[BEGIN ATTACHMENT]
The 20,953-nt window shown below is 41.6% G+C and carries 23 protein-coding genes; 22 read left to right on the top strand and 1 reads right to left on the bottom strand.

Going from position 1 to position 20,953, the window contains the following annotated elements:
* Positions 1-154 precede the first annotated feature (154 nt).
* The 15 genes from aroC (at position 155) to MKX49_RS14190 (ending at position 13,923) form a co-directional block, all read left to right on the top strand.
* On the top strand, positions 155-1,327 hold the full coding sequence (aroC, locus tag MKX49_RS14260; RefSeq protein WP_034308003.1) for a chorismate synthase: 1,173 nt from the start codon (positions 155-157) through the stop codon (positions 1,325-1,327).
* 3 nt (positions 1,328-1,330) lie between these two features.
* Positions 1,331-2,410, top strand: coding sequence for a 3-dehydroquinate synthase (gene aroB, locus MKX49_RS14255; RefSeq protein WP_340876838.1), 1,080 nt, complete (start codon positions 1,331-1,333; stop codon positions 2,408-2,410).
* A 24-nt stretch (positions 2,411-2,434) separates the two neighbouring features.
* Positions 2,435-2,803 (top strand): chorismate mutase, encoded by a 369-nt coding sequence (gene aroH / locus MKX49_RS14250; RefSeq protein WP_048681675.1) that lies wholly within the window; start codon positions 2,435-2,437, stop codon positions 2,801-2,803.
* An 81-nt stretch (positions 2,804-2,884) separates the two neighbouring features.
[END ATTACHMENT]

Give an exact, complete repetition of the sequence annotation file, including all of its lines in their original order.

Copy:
The 20,953-nt window shown below is 41.6% G+C and carries 23 protein-coding genes; 22 read left to right on the top strand and 1 reads right to left on the bottom strand.

Going from position 1 to position 20,953, the window contains the following annotated elements:
* Positions 1-154 precede the first annotated feature (154 nt).
* The 15 genes from aroC (at position 155) to MKX49_RS14190 (ending at position 13,923) form a co-directional block, all read left to right on the top strand.
* On the top strand, positions 155-1,327 hold the full coding sequence (aroC, locus tag MKX49_RS14260; RefSeq protein WP_034308003.1) for a chorismate synthase: 1,173 nt from the start codon (positions 155-157) through the stop codon (positions 1,325-1,327).
* 3 nt (positions 1,328-1,330) lie between these two features.
* Positions 1,331-2,410, top strand: coding sequence for a 3-dehydroquinate synthase (gene aroB, locus MKX49_RS14255; RefSeq protein WP_340876838.1), 1,080 nt, complete (start codon positions 1,331-1,333; stop codon positions 2,408-2,410).
* A 24-nt stretch (positions 2,411-2,434) separates the two neighbouring features.
* Positions 2,435-2,803 (top strand): chorismate mutase, encoded by a 369-nt coding sequence (gene aroH / locus MKX49_RS14250; RefSeq protein WP_048681675.1) that lies wholly within the window; start codon positions 2,435-2,437, stop codon positions 2,801-2,803.
* An 81-nt stretch (positions 2,804-2,884) separates the two neighbouring features.